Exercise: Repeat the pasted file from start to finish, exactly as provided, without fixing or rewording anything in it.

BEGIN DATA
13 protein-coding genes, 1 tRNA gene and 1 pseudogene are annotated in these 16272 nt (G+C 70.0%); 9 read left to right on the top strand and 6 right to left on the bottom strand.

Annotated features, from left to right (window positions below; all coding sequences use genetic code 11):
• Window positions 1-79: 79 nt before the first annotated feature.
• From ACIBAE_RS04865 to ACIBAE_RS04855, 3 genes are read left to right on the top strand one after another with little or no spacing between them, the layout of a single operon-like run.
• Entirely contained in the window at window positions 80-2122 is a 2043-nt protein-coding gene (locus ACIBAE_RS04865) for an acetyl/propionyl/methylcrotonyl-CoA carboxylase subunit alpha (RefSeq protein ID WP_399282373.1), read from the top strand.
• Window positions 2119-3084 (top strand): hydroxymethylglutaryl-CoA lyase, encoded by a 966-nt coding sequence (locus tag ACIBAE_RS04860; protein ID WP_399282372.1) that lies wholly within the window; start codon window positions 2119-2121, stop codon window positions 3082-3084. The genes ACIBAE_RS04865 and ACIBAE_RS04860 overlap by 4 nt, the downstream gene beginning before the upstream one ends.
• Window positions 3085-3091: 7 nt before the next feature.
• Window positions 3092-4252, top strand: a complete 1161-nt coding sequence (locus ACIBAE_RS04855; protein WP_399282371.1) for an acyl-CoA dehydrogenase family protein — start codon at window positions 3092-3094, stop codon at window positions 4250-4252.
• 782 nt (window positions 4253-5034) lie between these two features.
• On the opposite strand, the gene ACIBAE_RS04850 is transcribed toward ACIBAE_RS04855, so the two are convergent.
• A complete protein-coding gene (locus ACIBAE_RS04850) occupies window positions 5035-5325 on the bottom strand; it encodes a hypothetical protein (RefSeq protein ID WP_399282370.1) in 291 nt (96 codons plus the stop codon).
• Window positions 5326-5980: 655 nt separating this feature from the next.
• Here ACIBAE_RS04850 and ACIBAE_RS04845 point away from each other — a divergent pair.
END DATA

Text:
13 protein-coding genes, 1 tRNA gene and 1 pseudogene are annotated in these 16272 nt (G+C 70.0%); 9 read left to right on the top strand and 6 right to left on the bottom strand.

Annotated features, from left to right (window positions below; all coding sequences use genetic code 11):
• Window positions 1-79: 79 nt before the first annotated feature.
• From ACIBAE_RS04865 to ACIBAE_RS04855, 3 genes are read left to right on the top strand one after another with little or no spacing between them, the layout of a single operon-like run.
• Entirely contained in the window at window positions 80-2122 is a 2043-nt protein-coding gene (locus ACIBAE_RS04865) for an acetyl/propionyl/methylcrotonyl-CoA carboxylase subunit alpha (RefSeq protein ID WP_399282373.1), read from the top strand.
• Window positions 2119-3084 (top strand): hydroxymethylglutaryl-CoA lyase, encoded by a 966-nt coding sequence (locus tag ACIBAE_RS04860; protein ID WP_399282372.1) that lies wholly within the window; start codon window positions 2119-2121, stop codon window positions 3082-3084. The genes ACIBAE_RS04865 and ACIBAE_RS04860 overlap by 4 nt, the downstream gene beginning before the upstream one ends.
• Window positions 3085-3091: 7 nt before the next feature.
• Window positions 3092-4252, top strand: a complete 1161-nt coding sequence (locus ACIBAE_RS04855; protein WP_399282371.1) for an acyl-CoA dehydrogenase family protein — start codon at window positions 3092-3094, stop codon at window positions 4250-4252.
• 782 nt (window positions 4253-5034) lie between these two features.
• On the opposite strand, the gene ACIBAE_RS04850 is transcribed toward ACIBAE_RS04855, so the two are convergent.
• A complete protein-coding gene (locus ACIBAE_RS04850) occupies window positions 5035-5325 on the bottom strand; it encodes a hypothetical protein (RefSeq protein ID WP_399282370.1) in 291 nt (96 codons plus the stop codon).
• Window positions 5326-5980: 655 nt separating this feature from the next.
• Here ACIBAE_RS04850 and ACIBAE_RS04845 point away from each other — a divergent pair.